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Originally published August 14, 2014 at 8:50 PM | Page modified August 15, 2014 at 12:17 AM

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VA’s Northwest regional head says wait times have plunged

On Thursday, the VA’s Northwest regional director said there has been no widespread effort here to conceal wait times through false record keeping and added that the agency has taken significant steps to reduce the long waits for appointments.


Seattle Times staff reporter

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So what I am hearing is the VA wasn't able or willing to do anything about improving the wait times until they were... MORE

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VANCOUVER, Wash. — The Department of Veterans Affairs health-care network in the Northwest has been one of the nation’s fastest growing in the last three years — and until recently had some of the longest patient wait times in the nation.

But Lawrence Carroll, the network’s regional director, reaffirmed Thursday there have been no widespread efforts here to conceal wait times through false record keeping, a tactic uncovered at the Phoenix VA and elsewhere in the nation.

“We had here in the Northwest network, the largest waitlist,” he said. “ I don’t mean to say that with any pride. ... That is completely unacceptable. But we knew about it. We have been forthright and transparent about it.”

On a national level, the concealed waitlists triggered a major scandal, led to the ouster of the secretary of Veterans Affairs and helped spur the recent passage of $15 billion legislation to overhaul the agency.

On Thursday at the VA offices in Vancouver, Carroll briefed Democratic Sen. Patty Murray on efforts to reduce the waiting times in the region, which includes Washington, Alaska, Oregon and Idaho.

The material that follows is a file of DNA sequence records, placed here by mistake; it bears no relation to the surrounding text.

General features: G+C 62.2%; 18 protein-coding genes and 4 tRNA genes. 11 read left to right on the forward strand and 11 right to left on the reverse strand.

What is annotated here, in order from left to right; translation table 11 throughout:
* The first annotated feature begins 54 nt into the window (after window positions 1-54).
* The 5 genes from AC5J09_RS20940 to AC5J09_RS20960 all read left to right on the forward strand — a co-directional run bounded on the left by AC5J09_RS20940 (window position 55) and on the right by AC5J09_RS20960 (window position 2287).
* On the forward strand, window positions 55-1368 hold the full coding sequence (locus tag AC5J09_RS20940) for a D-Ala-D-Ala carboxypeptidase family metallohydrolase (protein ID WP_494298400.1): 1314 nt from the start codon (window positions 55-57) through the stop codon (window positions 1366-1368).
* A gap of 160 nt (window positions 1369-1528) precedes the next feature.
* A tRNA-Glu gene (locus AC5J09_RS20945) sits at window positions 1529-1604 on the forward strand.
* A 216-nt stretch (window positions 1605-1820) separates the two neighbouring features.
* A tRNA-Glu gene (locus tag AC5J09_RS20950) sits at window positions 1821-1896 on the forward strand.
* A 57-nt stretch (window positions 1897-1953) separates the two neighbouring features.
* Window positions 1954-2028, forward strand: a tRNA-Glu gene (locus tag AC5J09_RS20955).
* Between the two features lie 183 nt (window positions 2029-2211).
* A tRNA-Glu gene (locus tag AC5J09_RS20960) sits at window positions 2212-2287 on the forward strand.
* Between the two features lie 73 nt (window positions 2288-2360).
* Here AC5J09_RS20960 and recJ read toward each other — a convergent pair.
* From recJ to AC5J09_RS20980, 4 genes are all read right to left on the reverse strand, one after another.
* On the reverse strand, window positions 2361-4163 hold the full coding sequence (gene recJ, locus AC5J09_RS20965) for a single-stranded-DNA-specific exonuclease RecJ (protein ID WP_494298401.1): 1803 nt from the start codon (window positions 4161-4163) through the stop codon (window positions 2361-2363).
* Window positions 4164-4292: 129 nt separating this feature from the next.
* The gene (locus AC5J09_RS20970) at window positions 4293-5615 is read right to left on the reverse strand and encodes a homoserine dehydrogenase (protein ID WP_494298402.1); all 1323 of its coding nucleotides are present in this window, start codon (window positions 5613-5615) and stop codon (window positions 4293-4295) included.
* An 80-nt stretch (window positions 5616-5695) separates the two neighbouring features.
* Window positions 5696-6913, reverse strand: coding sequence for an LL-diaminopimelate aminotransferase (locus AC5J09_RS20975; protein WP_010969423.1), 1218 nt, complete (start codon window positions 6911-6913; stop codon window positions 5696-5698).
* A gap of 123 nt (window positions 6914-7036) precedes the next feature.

A nationwide audit released in July surveyed schedulers in the region to determine if allegations of inappropriate scheduling practices were isolated incidents or part of a broader problem within the system.

But in a briefing document released to Congress, the VA said that the audit had limitations and could “not distinguish between deliberate deceptions and confusion about policy.”

One of the key questions asked schedulers if they thought they were instructed to change a date that a veteran asks to be seen for a medical appointment. At the Puget Sound VA, which includes facilities in Seattle and American Lake, 33 percent said they did feel that they received such instructions. That was far higher than the 12.7 national average for positive responses to that question.

Puget Sound schedulers also listed concerns that patients were tracked outside the standard scheduling process.

Carroll attributed the audit findings to staff confusion about the complicated scheduling process. He said auditors who briefed him told that there did not appear to be any hidden lists or falsification of scheduling.

“I stand by my earlier statements that we do not have the issues that have been reported elsewhere in the country,” Carroll said.

Carroll said any incidents of wrongdoing uncovered will be investigated and staff, including senior staff, will be held accountable.

Carroll said that in recent months, waitlist problems have eased substantially in the region by having doctors see patients weekend and nights, stepping up efforts to fill vacant positions, increased referrals to doctors outside the VA system, and other steps.

“ It’s really taken a precipitous drop because we really have turned up the intensity,” Carroll said.

At the Puget Sound VA, the number of patients on an extended waitlist has dropped by more than 90 percent from May 15 to Aug 1, according to VA data.

Murray on Thursday said she believes progress is being made.

“We have a responsibility as a nation ... to make sure we are meeting the needs of ours,” Murray said. Everyone is paying attention, and the country wants us to do it right.”

Hal Bernton: 206-464-2581 or hbernton@seattletimes.com



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